JOURNAL ARTICLE

Responses to the proinflammatory cytokines interleukin-1 and tumor necrosis factor alpha in cells derived from rheumatoid synovium and other joint tissues involve nuclear factor kappaB-mediated induction of the Ets transcription factor ESE-1

Franck Grall, Xuesong Gu, Lujian Tan, Je-Yoel Cho, Mehmet Sait Inan, Allison R Pettit, Usanee Thamrongsak, Bob K Choy, Cathy Manning, Yasmin Akbarali, Luiz Zerbini, Susan Rudders, Steven R Goldring, Ellen M Gravallese, Peter Oettgen, Mary B Goldring, Towia A Libermann
Arthritis and Rheumatism 2003, 48 (5): 1249-60
12746898

OBJECTIVE: To investigate the expression of the novel Ets transcription factor ESE-1 in rheumatoid synovium and in cells derived from joint tissues, and to analyze the role of nuclear factor kappaB (NF-kappaB) as one of the central downstream targets in mediating the induction of ESE-1 by proinflammatory cytokines.

METHODS: ESE-1 protein expression was analyzed by immunohistochemistry using antibodies in synovial tissues from patients with rheumatoid arthritis (RA) and osteoarthritis (OA). ESE-1 messenger RNA (mRNA) levels were analyzed by reverse transcriptase-polymerase chain reaction or Northern blotting in human chondrocytes, synovial fibroblasts, osteoblasts, and macrophages, before and after exposure to interleukin-1beta (IL-1beta), tumor necrosis factor alpha (TNFalpha), or lipopolysaccharide (LPS) with or without prior infection with an adenovirus encoding the inhibitor of nuclear factor kappaB (IkappaB). The wild-type ESE-1 promoter and the ESE-1 promoter mutated in the NF-kappaB site were cloned into a luciferase reporter vector and analyzed in transient transfections. Electrophoretic mobility shift assays (EMSAs) and supershift assays with antibodies against members of the NF-kappaB family were conducted using the NF-kappaB site from the ESE-1 promoter as a probe.

RESULTS: Immunohistochemical analysis showed specific expression of ESE-1 in cells of the synovial lining layer and in some mononuclear and endothelial cells in RA and OA synovial tissues. ESE-1 mRNA expression could be induced by IL-1beta and TNFalpha in cells such as synovial fibroblasts, chondrocytes, osteoblasts, and monocytes. Transient transfection experiments and EMSAs showed that induction of ESE-1 gene expression by IL-1beta requires activation of NF-kappaB and binding of p50 and p65 family members to the NF-kappaB site in the ESE-1 promoter. Overexpression of IkappaB using an adenoviral vector blocked IL-1beta-induced ESE-1 mRNA expression. Chromatin immunoprecipitation further confirmed that NF-kappaB binds to the ESE-1 promoter in vivo.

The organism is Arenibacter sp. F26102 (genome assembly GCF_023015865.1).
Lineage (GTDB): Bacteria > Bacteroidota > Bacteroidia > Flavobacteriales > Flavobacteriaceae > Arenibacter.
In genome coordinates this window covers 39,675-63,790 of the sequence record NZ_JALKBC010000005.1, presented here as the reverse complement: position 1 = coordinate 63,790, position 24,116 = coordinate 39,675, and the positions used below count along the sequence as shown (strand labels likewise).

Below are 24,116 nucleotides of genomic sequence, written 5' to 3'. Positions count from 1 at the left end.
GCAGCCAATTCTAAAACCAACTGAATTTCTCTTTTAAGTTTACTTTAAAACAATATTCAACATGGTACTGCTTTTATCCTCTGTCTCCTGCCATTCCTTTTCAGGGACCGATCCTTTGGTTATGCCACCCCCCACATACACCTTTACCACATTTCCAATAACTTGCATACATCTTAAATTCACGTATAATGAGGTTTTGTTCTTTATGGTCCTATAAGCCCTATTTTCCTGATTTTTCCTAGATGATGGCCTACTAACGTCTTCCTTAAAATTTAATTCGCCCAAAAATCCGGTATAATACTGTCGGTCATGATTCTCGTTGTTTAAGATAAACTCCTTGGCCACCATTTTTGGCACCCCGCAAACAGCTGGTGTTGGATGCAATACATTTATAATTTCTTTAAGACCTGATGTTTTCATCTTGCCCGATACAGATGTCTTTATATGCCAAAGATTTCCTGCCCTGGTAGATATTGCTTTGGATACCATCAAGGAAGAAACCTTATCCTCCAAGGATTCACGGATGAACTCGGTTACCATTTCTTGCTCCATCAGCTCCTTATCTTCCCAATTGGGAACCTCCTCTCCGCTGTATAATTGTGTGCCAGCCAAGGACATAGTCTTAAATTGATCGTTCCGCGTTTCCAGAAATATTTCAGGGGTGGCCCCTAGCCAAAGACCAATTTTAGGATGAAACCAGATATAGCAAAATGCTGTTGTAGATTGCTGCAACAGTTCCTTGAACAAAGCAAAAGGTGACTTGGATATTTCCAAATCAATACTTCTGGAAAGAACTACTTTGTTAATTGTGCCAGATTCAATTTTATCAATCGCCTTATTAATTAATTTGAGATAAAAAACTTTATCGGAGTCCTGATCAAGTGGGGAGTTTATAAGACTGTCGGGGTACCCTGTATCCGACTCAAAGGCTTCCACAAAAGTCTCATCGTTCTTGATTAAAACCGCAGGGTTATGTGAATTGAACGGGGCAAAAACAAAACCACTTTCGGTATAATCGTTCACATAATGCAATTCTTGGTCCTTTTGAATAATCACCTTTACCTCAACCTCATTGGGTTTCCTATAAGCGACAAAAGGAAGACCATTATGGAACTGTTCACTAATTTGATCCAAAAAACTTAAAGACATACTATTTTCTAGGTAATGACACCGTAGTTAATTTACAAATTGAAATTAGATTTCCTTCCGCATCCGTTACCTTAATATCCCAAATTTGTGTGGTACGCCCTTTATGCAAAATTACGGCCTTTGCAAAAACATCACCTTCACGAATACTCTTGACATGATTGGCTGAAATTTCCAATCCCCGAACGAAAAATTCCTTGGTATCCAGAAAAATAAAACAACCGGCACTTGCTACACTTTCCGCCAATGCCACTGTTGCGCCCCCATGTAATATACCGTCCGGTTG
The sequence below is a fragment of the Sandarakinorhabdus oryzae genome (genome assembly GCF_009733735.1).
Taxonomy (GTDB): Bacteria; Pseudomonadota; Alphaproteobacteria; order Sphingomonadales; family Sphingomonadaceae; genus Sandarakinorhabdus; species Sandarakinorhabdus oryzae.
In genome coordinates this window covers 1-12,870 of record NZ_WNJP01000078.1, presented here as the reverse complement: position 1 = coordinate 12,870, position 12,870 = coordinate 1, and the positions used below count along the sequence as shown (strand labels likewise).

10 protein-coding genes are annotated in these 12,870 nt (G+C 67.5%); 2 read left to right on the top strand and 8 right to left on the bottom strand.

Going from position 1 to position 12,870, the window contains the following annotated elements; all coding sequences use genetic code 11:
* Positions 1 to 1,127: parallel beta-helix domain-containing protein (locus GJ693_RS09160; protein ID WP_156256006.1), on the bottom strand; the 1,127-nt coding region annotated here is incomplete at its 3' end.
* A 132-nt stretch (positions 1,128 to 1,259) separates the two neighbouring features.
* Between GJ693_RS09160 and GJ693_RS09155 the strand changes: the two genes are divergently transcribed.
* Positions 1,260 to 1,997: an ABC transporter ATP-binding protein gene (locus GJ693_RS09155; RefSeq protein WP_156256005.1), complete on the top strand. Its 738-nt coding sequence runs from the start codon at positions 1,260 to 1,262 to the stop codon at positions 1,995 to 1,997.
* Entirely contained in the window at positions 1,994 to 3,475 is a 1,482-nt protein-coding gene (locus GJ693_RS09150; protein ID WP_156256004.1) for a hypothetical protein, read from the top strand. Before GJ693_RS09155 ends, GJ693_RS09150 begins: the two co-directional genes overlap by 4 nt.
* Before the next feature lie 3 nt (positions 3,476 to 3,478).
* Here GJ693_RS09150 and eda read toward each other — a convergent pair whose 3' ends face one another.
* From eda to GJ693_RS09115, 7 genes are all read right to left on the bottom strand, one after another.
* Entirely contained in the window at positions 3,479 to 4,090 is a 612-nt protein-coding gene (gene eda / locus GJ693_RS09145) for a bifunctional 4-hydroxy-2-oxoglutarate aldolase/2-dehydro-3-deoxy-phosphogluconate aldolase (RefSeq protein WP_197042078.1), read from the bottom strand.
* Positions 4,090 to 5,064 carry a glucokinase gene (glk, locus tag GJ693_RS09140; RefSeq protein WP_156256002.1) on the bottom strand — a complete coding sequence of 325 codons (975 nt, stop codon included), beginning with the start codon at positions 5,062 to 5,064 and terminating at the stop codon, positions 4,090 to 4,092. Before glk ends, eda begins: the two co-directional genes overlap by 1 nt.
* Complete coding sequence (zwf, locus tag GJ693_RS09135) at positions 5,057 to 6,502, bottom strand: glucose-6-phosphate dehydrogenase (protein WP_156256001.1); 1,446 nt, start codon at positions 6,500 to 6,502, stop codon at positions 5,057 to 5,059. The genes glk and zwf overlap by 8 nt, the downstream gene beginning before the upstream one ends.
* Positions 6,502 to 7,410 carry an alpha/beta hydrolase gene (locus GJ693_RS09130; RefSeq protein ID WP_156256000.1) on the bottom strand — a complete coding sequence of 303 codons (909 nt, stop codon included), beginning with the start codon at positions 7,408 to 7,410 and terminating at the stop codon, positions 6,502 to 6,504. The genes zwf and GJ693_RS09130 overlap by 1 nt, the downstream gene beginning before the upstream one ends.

CONCLUSION: ESE-1 is expressed in synovial tissues in RA and, to a variable extent, in OA, and is specifically induced in synovial fibroblasts, chondrocytes, osteoblasts, and monocyte/macrophages by IL-1beta, TNFalpha, or LPS. This induction relies on the translocation of the NF-kappaB family members p50 and p65 to the nucleus and transactivation of the ESE-1 promoter via a high-affinity NF-kappaB binding site. ESE-1 may play a role in mediating some effects of proinflammatory stimuli in cells at sites of inflammation.

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